The Lanham Act is the federal trademark statute, "intended to make 'actionable the deceptive and misleadinguse of marks,' and 'to protect persons engaged in . . . commerce against unfair competition.'" Dastar Corp. v. Twentieth Century Fox Film Corp., 539 U.S. 23, 28 (2003) (quoting 15 U.S.C. § 1127). It provides for the federal registration of trademarks, as well as for the protection of both registered and unregistered marks. See Wal-Mart Stores, Inc. v. Samara Bros., Inc., 529 U.S. 205, 209 (2000).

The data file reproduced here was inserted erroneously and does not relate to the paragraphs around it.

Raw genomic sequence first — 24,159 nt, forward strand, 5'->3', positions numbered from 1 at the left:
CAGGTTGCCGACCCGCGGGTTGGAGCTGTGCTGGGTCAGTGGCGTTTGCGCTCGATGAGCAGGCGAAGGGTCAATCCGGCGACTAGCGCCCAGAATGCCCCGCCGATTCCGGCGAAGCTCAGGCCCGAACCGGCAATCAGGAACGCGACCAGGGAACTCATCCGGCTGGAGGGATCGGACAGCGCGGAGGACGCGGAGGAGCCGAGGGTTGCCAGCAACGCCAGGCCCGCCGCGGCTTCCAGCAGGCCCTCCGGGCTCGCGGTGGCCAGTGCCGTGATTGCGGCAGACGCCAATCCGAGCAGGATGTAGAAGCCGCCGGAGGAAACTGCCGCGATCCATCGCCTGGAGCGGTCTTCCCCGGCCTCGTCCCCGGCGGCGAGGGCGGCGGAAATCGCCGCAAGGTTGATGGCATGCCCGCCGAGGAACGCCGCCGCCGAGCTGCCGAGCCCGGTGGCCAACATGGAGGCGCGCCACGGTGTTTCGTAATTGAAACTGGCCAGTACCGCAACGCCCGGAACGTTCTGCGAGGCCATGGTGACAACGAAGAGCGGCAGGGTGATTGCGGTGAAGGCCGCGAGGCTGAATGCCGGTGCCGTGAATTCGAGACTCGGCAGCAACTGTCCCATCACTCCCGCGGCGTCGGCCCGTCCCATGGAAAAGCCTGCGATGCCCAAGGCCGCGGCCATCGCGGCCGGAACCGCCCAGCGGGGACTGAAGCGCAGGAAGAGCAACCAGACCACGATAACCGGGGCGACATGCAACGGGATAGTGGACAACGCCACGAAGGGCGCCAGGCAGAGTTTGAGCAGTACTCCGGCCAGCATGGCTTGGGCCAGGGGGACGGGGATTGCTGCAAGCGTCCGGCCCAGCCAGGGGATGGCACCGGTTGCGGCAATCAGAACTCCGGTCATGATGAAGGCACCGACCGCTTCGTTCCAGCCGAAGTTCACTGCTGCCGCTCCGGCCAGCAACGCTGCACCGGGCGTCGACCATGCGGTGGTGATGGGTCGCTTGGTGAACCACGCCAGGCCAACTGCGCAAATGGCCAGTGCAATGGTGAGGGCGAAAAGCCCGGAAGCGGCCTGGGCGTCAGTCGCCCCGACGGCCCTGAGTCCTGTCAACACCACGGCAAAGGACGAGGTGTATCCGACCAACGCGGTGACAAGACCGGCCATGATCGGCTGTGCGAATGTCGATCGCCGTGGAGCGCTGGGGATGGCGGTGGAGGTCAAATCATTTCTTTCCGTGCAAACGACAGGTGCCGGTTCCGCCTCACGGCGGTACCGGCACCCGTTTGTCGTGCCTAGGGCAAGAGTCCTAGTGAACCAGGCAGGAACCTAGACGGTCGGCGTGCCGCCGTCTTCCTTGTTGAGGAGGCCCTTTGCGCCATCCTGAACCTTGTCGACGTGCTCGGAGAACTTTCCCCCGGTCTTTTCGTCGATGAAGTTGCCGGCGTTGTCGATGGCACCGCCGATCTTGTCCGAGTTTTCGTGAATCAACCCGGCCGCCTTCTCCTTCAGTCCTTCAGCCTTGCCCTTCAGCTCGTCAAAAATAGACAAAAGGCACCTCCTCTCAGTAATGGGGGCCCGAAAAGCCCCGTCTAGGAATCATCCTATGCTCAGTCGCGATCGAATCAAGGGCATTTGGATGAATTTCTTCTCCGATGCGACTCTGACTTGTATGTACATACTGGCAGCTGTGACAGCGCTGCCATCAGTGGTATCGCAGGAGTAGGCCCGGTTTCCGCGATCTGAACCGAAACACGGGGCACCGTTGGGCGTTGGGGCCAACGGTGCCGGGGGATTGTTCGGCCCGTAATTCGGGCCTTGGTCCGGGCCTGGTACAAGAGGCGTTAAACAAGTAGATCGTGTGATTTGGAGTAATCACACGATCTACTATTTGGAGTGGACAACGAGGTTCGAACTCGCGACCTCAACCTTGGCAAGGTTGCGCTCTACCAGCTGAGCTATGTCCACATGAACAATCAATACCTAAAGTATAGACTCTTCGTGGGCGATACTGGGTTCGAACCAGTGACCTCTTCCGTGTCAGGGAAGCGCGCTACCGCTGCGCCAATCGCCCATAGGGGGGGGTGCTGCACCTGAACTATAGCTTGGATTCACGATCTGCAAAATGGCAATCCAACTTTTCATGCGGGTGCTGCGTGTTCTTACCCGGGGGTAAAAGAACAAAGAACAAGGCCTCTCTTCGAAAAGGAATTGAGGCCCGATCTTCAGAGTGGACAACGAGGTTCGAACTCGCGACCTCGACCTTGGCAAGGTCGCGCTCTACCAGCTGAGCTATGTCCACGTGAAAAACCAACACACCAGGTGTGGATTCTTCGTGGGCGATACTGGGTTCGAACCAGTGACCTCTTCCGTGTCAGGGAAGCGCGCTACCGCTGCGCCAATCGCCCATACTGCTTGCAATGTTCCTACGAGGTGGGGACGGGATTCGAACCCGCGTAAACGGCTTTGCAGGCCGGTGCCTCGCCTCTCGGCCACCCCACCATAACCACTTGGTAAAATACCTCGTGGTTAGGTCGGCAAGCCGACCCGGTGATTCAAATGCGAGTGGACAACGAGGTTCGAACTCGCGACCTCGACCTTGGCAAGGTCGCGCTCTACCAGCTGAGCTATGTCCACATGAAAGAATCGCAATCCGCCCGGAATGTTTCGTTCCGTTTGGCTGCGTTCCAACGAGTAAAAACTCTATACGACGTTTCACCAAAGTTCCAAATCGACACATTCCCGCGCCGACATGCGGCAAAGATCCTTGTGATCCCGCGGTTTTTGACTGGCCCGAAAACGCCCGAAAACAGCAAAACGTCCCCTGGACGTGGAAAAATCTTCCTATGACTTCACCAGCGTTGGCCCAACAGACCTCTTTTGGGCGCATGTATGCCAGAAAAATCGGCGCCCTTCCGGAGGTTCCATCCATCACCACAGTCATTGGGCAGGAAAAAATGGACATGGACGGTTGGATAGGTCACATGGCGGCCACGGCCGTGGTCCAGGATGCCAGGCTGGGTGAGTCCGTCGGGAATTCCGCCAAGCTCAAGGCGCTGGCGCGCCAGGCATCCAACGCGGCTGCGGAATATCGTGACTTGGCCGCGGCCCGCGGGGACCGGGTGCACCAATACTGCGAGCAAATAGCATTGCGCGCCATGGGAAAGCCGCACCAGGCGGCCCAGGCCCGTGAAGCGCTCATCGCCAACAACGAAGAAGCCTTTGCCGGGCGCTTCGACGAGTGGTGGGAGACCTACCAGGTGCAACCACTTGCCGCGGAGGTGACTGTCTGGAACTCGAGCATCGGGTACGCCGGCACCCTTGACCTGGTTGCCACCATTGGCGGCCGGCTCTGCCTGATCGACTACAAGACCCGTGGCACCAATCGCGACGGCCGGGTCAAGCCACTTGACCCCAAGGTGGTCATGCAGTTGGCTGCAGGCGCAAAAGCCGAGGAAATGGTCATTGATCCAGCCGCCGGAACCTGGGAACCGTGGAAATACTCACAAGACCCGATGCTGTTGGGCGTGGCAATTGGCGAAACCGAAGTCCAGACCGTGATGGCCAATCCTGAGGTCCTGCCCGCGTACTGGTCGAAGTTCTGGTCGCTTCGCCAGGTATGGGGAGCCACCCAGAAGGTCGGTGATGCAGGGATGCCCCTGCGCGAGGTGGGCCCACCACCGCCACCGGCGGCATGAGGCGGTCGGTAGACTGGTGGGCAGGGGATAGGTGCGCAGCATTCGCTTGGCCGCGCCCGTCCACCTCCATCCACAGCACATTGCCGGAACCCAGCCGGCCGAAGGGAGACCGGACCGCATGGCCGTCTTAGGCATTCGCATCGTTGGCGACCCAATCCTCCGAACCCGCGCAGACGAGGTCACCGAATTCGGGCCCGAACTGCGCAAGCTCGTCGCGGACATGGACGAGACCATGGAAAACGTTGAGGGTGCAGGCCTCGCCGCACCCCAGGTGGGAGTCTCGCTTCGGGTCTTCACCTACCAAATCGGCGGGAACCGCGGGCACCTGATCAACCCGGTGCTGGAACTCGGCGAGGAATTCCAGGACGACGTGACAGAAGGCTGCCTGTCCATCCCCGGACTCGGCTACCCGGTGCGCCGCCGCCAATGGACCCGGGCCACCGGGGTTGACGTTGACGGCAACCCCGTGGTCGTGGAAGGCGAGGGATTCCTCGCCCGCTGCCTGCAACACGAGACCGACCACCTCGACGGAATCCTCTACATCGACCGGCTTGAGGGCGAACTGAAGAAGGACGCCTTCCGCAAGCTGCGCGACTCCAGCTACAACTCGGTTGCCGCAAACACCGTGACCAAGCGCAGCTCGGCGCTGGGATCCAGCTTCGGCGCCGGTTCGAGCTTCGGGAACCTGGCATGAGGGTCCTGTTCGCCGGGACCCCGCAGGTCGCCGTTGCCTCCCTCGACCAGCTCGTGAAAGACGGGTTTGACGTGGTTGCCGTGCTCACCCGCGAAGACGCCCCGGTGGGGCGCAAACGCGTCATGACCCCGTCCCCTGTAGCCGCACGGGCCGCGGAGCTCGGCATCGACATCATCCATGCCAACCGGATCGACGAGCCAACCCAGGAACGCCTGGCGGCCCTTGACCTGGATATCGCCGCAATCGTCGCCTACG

The standard for establishing trademark infringement under the Lanham Act is the same for both registered and unregistered marks. See Radiance Found., Inc. v. NAACP, 786 F.3d 316, 321-25 (4th Cir. 2015) (applying the same elements to trademark infringement claims under § 32, which protects registered marks, and § 43(a), which protects unregistered marks); Louis Vuitton Malletier v. Dooney & Bourke, Inc., 454 F.3d 108, 114 (2d Cir. 2006) (stating that "the same analysis applies to claims of trademark infringement under § 32" as for claims under § 43(a)). To establish trademark infringement under the Lanham Act, BNC National Bank must prove: (1) that it owns a valid mark; (2) that Bank of North Carolina used the mark "in commerce" and without BNC National Bank's authorization; (3) that Bank of North Carolina used the mark (or an imitation of it) "in connection with the sale, offering for sale, distribution, or advertising" of goods or services; and (4) that Bank of North Carolina's use of the mark is likely to confuse consumers. See Rosetta Stone Ltd. v. Google, Inc., 676 F.3d 144, 152 (4th Cir. 2012) (quoting 15 U.S.C. § 1114(a)) (articulating the standard for trademark infringement of a registered mark).